Not so ill-fated G40

While G40 framed the 2017 ‘military assisted transition’ as having been a battle between the past and the future, the results in the past five years are an antithesis of this framing. What is clear is that the seeds for generational renewal had already been planted in Zanu PF.

Post 2018 elections, a number of younger politicians occupied parliamentary and government positions replacing the old guard that had to retire to their farms or to Zanu PF headquarters.

This saw the rise of younger government ministers and MPs like Mangaliso Ndhlovu, Kazembe, Tinotenda Machakaire, Dingumuzi Phuthi, Justice Mayor Wadyajena, Yeukai Simbanegavi, Tatenda Mavetera, John Paradza and others.

The recently held Zanu PF primaries have removed any doubt that the party is firmly transitioning to a new generation. Big names fell to younger candidates. Maybe Generation 40 as an idea was not so ill-fated. It could have been the approach of its proponents that rattled the old guard to move in to asphyxiate it giving the semblance of an interregnum that was not.

But, is there content to this generational shift?

One problem of this generational shift that we are witnessing is that it does not seem to be content based. I have always had problems with youth whose only credential is that they are young. Woe to the folly of youth exceptionalism!

Being young is not a qualification. It must be clear what the younger generation is bringing to the table beyond naivete and inexperience. You may protest, dear reader, that youth bring vitality, innovation, energy, creativity, and hope. Granted. But all this without content is in vain.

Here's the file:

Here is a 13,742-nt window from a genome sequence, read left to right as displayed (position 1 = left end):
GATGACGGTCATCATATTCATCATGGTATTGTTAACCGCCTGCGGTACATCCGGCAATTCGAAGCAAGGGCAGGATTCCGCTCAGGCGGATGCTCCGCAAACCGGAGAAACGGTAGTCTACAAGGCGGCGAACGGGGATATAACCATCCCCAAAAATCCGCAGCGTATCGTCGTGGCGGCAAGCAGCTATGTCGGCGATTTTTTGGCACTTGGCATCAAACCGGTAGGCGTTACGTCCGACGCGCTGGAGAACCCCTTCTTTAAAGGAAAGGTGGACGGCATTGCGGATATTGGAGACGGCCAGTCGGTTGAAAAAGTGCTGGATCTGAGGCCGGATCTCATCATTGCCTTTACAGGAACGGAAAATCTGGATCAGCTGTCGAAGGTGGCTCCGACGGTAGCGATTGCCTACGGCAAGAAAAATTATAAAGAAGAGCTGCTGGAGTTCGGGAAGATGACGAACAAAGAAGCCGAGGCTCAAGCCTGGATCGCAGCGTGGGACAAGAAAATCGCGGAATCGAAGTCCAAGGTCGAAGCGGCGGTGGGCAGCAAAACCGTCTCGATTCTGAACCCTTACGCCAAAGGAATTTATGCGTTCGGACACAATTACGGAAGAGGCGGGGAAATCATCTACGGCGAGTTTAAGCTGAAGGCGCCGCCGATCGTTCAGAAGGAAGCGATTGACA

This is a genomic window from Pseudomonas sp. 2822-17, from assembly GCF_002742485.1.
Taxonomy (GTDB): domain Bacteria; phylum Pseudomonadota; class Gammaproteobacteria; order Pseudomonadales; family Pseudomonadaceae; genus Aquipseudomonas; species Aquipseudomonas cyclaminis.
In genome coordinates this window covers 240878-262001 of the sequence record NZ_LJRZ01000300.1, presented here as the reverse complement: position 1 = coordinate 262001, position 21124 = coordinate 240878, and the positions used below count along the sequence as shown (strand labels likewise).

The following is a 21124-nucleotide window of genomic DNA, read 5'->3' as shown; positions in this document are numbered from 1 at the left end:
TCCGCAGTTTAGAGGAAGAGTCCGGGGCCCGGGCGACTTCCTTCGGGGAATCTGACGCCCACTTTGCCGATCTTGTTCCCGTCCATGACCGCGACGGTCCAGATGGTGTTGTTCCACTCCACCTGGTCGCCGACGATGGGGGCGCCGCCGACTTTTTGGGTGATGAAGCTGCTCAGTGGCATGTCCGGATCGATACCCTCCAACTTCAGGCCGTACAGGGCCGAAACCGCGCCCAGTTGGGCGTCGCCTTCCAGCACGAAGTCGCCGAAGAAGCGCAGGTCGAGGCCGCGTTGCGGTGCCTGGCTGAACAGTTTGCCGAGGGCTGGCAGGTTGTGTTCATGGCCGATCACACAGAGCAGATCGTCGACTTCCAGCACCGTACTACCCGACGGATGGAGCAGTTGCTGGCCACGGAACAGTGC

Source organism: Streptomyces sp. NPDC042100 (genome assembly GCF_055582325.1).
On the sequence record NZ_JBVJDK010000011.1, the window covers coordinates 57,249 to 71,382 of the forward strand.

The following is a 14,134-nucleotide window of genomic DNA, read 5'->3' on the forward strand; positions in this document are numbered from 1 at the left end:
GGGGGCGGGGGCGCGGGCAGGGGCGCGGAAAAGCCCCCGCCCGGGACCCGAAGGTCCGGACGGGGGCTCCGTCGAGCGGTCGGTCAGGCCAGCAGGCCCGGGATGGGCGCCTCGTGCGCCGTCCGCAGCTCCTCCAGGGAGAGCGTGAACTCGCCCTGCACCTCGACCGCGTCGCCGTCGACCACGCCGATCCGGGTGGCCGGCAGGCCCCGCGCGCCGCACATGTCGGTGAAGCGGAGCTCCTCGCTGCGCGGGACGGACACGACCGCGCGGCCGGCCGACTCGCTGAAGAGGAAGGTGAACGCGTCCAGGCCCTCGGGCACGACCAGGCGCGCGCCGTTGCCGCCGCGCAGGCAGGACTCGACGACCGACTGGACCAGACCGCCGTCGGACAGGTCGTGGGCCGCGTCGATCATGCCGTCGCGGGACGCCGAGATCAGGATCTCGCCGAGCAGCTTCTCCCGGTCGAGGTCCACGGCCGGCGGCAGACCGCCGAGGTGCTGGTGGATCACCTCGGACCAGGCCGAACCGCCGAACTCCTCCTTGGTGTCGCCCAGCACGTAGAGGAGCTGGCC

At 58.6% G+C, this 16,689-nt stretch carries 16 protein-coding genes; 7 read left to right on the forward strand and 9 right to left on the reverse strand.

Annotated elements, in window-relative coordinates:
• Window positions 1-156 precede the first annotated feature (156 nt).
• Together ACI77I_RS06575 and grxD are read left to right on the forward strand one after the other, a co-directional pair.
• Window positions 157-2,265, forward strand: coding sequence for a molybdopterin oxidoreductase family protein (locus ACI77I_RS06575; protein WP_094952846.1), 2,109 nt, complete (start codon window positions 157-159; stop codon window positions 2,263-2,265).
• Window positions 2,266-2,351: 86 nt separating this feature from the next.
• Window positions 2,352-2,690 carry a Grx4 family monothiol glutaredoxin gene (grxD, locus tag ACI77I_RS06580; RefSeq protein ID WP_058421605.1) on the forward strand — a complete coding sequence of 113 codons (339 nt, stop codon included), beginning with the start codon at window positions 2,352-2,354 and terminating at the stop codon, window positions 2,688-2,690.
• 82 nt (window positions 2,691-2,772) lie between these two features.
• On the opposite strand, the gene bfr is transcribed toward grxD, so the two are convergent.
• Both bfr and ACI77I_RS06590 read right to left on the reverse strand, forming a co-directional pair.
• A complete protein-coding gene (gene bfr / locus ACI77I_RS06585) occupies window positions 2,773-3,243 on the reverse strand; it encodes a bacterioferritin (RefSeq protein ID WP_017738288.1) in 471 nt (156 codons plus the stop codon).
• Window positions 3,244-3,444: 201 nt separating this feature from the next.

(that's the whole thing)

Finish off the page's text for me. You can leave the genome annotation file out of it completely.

It was Frantz Fanon who declared that: “Each generation must, out of relative obscurity, discover its mission, fulfil it, or betray it”.

The current generation is seemingly fulfilling the first task of Fanon’s challenge – to emerge from relative obscurity. What is not yet clear is whether it has discovered its mission and whether it will fulfil it or betray it. Is the political narrative shifting? Is there a new message?

I am not convinced, dear reader, that this generation XYZ has discovered its mission yet. For now, I cynically view the generational shift as content free. I will, in my next instalment, attempt to frame the national question of Zimbabwe from which the mission of our generation can be read.

The most disturbing pitfall linked to this is the observation that this generational transition might not be based on values. Democratic values. As such, it may be caught up in the vicious trap of perverse self-serving patronage, unbridled corruption, undemocratic tendencies, and primitive accumulation.

To back this up, the Afrobarometer study of 2021 found that the young are less likely to reject military rule, less likely to support elections as the best method to select leaders, and less likely to support democracy overall. It must be clear that the transition we are witnessing is not also within this disturbing characterisation if it is to inspire hope in our dejected society.

The sober view

All things considered, whether you like it, or know it, Zanu PF is on a generational renewal. CCC is on a generational renewal. What is important is that this shift must not just be demographic.

It must necessarily have public content, which actuates the generational purpose in a way that fulfils it and not betray it. It must be advancing fundamental principles and values that expand democracy and delivers public goods for the populace. It has to signal a clear break from the political ills and sins of yesteryear and embark on a new path of servant, ethical and democratic leadership.

Dumani is an independent political analyst. He writes in his personal capacity. — @NtandoDumani